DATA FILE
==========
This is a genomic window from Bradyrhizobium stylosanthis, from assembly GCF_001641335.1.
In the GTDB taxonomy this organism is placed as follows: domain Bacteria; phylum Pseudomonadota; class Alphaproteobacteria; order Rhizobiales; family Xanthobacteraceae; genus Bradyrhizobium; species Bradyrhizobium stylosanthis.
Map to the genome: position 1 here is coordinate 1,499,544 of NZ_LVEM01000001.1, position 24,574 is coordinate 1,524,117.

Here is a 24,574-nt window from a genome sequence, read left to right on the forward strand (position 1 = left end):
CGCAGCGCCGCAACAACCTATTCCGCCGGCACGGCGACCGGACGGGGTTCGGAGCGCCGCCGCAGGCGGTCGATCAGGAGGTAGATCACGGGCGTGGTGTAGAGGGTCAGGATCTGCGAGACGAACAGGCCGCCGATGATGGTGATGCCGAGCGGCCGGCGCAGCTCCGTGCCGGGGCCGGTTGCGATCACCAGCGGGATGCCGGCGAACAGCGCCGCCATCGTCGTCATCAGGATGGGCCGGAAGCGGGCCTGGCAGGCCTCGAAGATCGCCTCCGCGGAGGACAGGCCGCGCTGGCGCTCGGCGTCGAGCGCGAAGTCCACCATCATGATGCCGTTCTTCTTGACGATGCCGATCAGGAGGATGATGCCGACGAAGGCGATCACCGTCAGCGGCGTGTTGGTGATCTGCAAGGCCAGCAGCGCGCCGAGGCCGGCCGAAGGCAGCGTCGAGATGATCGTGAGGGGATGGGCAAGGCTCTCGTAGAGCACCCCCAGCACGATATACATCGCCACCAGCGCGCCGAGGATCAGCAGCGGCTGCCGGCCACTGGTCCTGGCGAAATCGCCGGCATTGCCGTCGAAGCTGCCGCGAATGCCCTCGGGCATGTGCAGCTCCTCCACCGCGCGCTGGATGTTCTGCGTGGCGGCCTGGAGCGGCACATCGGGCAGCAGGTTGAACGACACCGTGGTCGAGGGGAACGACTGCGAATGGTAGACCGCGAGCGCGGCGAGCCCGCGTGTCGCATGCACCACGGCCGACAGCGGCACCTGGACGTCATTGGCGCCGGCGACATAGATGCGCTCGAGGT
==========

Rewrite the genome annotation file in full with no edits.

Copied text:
This is a genomic window from Bradyrhizobium stylosanthis, from assembly GCF_001641335.1.
In the GTDB taxonomy this organism is placed as follows: domain Bacteria; phylum Pseudomonadota; class Alphaproteobacteria; order Rhizobiales; family Xanthobacteraceae; genus Bradyrhizobium; species Bradyrhizobium stylosanthis.
Map to the genome: position 1 here is coordinate 1,499,544 of NZ_LVEM01000001.1, position 24,574 is coordinate 1,524,117.

Here is a 24,574-nt window from a genome sequence, read left to right on the forward strand (position 1 = left end):
CGCAGCGCCGCAACAACCTATTCCGCCGGCACGGCGACCGGACGGGGTTCGGAGCGCCGCCGCAGGCGGTCGATCAGGAGGTAGATCACGGGCGTGGTGTAGAGGGTCAGGATCTGCGAGACGAACAGGCCGCCGATGATGGTGATGCCGAGCGGCCGGCGCAGCTCCGTGCCGGGGCCGGTTGCGATCACCAGCGGGATGCCGGCGAACAGCGCCGCCATCGTCGTCATCAGGATGGGCCGGAAGCGGGCCTGGCAGGCCTCGAAGATCGCCTCCGCGGAGGACAGGCCGCGCTGGCGCTCGGCGTCGAGCGCGAAGTCCACCATCATGATGCCGTTCTTCTTGACGATGCCGATCAGGAGGATGATGCCGACGAAGGCGATCACCGTCAGCGGCGTGTTGGTGATCTGCAAGGCCAGCAGCGCGCCGAGGCCGGCCGAAGGCAGCGTCGAGATGATCGTGAGGGGATGGGCAAGGCTCTCGTAGAGCACCCCCAGCACGATATACATCGCCACCAGCGCGCCGAGGATCAGCAGCGGCTGCCGGCCACTGGTCCTGGCGAAATCGCCGGCATTGCCGTCGAAGCTGCCGCGAATGCCCTCGGGCATGTGCAGCTCCTCCACCGCGCGCTGGATGTTCTGCGTGGCGGCCTGGAGCGGCACATCGGGCAGCAGGTTGAACGACACCGTGGTCGAGGGGAACGACTGCGAATGGTAGACCGCGAGCGCGGCGAGCCCGCGTGTCGCATGCACCACGGCCGACAGCGGCACCTGGACGTCATTGGCGCCGGCGACATAGATGCGCTCGAGGT